However, I can’t make those sorts of judgements or place restrictions on my offering because my corneas and my kidneys, unlike my blood – it seems – will be a free gift: no strings attached. It is a radical counter to the accepted norms and distinctions of the deserving and undeserving, Abraham’s blessed and his cursed.
Even more radical is the renewal and rebirth of baptism and God’s astonishing gift of grace. For in baptism there really is a new beginning, a death and rebirth, an absolution and forgiveness rooted in love and mercy and grace. Sometimes this can be disconcerting: if pushed too far, it might suggest that life lived before baptism is worthless. Of course this cannot be the case: weeks or months or years of life without baptism may be times of great joy and creativity and, for those who go on to be baptised, they are vital in bringing the candidate to a point where baptism is sought. Our relationship with God is reconfigured but does not begin at baptism but when we are ‘knit together in our mothers’ wombs’3 and the gift of baptism is not ‘to condemn the world but in order that the world might be saved’.
The hope and, indeed, the absurdity of Jesus’ interaction with Nicodemus is so different from that other salvific model: the Divine Comedy. In Dante’s poem, the curses and the blessings are absolutely based on judgement, on punishments which fit the crime and on a physicality which goes beyond simply the embodiment of souls to a whole system of heaven and hell and purgatory, with a geography and topography which could be mapped out by the Ordnance Survey. Nine circles of hell and nine spheres of heaven, concentric rings of accursedness and beatitude.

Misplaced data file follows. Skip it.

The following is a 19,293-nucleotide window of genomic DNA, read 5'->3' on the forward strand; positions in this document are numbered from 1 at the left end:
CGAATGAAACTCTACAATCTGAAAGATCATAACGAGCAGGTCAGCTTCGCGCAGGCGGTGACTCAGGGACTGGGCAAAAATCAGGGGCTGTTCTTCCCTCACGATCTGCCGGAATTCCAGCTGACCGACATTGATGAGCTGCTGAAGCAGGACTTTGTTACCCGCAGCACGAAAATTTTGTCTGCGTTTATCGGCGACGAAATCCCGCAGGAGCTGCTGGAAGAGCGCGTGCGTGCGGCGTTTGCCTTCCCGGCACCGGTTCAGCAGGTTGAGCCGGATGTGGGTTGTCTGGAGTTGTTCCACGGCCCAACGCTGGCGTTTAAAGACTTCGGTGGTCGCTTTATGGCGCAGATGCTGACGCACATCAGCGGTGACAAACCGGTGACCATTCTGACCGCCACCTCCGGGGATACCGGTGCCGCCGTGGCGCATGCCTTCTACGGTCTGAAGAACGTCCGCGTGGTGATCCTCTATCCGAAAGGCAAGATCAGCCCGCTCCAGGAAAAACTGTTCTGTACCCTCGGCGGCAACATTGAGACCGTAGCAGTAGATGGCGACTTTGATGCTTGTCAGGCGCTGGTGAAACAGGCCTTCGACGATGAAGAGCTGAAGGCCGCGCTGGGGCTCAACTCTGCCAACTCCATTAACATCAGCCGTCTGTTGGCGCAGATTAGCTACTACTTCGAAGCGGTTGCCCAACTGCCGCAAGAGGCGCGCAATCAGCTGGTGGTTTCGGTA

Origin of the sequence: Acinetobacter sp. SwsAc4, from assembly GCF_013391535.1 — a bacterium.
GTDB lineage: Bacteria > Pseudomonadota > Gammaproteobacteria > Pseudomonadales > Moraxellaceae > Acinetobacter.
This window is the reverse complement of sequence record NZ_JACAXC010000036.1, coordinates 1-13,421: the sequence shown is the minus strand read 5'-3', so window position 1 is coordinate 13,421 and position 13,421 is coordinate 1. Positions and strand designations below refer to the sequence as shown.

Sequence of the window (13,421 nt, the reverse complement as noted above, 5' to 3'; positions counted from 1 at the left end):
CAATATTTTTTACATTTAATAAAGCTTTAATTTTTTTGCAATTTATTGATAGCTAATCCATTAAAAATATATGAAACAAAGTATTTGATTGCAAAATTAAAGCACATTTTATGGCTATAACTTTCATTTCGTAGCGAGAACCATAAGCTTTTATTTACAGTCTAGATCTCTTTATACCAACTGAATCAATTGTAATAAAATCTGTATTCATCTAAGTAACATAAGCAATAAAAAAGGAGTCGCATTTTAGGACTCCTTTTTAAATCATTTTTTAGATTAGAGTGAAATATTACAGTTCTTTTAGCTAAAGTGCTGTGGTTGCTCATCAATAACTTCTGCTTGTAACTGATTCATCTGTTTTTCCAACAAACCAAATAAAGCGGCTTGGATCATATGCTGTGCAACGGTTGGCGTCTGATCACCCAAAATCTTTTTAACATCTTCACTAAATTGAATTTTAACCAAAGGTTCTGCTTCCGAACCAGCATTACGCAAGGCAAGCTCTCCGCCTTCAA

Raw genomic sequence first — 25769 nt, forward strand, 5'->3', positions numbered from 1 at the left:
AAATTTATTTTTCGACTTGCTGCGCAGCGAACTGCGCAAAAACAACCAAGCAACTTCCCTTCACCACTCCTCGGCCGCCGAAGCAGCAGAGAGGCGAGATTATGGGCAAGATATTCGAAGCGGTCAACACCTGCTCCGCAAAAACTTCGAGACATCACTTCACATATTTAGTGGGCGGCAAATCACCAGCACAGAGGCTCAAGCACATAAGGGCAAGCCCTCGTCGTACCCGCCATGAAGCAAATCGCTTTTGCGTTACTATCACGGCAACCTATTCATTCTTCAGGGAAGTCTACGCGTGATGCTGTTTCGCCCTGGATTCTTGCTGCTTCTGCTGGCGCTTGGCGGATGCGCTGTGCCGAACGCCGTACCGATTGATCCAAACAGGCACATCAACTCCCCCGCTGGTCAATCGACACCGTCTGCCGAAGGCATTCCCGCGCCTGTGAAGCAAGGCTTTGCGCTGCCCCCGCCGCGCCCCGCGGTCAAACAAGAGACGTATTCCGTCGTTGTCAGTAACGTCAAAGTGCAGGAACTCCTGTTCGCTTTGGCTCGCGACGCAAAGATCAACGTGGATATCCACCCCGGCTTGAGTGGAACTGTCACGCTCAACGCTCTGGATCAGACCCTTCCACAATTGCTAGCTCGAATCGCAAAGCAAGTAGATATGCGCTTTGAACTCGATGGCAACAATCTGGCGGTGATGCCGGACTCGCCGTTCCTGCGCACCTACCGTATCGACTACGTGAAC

Whereas here, in John 3, the reinterpretation of life and birth isn’t just some kind of Gnostic manifesto, although you can see why the Gnostics liked the Nicodemus passage so much, when ‘what is born of the flesh is flesh and what is born of the spirit is spirit’. Instead, it sets a completely different framework: the saving of life is not to be confined to particular people who will go on to live in particular places. Divine grace is offered, Jesus tells us, to the world: in other words, to all humanity.
In the first few centuries of Christianity, the place or location of salvation was much less important than the idea of inherent relationship. Typically, hagiographies and martyrologies, lives of the saints, depict souls arriving in heaven and being greeted, sometimes by an angel, sometimes by Christ himself. So does early Christian art, such as the fresco from the Catacomb of S Domitilla in Rome, which shows the heavenly banquet, with a new entrant being led through a doorway into the feast: greeted, welcomed, included.
Even for Dante, he must be met and greeted by his guide: Virgil in the Inferno and, in Paradise, his beloved Beatrice. So our understanding of our birth and rebirth has to be one of relationship and of gift, of lives saved with no strings attached because in birth, in death and in baptism, we are met and embraced by Christ.
‘Indeed, God did not send the Son into the world to condemn the world but in order that the world might be saved through him’.
The Revd Dr Rowena Pailing, Director of Pastoral Studies, College of the Resurrection
1 John 7.51
2 Romans 4.5
3 Psalm 139.13